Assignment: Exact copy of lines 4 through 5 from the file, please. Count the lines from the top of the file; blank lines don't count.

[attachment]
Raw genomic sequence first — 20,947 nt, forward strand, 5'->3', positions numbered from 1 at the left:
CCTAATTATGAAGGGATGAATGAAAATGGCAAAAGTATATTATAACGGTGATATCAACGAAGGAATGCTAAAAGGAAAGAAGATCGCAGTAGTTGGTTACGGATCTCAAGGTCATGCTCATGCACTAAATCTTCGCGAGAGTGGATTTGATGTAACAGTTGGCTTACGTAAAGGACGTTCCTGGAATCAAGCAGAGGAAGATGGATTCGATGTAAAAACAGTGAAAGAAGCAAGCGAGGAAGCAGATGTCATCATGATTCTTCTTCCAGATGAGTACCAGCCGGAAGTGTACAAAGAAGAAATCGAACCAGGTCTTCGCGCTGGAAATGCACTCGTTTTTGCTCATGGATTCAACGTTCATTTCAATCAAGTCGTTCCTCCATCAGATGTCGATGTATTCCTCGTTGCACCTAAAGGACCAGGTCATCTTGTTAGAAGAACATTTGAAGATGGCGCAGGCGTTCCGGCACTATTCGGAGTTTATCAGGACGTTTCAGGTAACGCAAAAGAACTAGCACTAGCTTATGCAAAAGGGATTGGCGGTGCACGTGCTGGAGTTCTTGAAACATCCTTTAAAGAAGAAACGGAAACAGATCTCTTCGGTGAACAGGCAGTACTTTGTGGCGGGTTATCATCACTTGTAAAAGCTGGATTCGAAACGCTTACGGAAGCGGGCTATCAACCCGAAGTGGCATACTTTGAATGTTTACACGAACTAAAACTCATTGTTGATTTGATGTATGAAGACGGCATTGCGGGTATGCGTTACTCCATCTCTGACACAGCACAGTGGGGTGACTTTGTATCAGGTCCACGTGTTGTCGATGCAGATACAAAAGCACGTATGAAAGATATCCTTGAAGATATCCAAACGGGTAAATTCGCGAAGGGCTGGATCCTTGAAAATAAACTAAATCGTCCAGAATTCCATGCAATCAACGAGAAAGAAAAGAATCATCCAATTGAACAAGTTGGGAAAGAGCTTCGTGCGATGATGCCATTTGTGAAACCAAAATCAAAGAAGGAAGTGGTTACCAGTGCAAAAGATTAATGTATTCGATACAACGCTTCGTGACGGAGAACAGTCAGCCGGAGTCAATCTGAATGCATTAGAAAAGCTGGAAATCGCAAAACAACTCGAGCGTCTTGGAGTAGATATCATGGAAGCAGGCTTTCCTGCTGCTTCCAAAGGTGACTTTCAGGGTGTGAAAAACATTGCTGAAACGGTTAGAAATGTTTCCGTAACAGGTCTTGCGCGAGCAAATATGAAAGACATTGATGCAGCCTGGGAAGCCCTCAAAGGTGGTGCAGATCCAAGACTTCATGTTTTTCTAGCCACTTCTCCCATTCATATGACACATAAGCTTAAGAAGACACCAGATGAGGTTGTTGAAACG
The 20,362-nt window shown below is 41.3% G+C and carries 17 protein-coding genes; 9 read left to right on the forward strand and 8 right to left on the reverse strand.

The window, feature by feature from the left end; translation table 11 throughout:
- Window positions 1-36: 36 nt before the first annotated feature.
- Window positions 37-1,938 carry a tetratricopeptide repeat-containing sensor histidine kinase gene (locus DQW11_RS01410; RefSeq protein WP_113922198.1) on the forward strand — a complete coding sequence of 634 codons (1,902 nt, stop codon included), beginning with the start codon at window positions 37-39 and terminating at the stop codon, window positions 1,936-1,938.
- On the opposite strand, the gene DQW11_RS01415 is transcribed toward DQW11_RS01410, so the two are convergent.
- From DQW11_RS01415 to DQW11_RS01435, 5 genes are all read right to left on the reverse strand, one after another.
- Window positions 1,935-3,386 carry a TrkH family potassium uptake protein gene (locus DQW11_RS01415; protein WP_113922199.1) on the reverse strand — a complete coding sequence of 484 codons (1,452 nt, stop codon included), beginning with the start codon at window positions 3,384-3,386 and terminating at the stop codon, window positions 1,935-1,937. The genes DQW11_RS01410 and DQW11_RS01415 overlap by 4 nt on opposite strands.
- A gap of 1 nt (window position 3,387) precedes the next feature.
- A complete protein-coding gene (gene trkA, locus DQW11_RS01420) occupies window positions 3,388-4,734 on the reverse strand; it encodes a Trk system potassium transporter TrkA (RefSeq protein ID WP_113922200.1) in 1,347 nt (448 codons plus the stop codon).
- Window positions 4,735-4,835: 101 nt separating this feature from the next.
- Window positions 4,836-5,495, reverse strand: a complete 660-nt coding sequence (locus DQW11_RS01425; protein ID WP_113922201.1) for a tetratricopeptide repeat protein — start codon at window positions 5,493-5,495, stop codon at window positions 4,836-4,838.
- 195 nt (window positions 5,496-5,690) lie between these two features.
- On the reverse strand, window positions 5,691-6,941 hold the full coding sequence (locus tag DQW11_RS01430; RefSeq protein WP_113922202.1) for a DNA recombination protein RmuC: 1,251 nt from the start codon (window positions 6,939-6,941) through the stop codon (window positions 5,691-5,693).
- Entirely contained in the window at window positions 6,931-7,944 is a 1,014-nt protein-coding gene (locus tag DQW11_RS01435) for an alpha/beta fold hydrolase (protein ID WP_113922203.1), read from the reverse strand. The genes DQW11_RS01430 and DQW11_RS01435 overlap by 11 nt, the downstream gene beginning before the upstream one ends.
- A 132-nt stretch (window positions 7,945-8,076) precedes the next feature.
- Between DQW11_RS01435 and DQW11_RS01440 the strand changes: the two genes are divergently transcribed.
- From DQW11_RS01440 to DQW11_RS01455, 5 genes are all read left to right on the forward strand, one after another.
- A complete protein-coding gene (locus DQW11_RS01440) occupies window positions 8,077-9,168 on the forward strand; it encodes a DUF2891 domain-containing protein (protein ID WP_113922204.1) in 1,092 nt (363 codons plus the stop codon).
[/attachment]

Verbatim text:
The window, feature by feature from the left end; translation table 11 throughout:
- Window positions 1-36: 36 nt before the first annotated feature.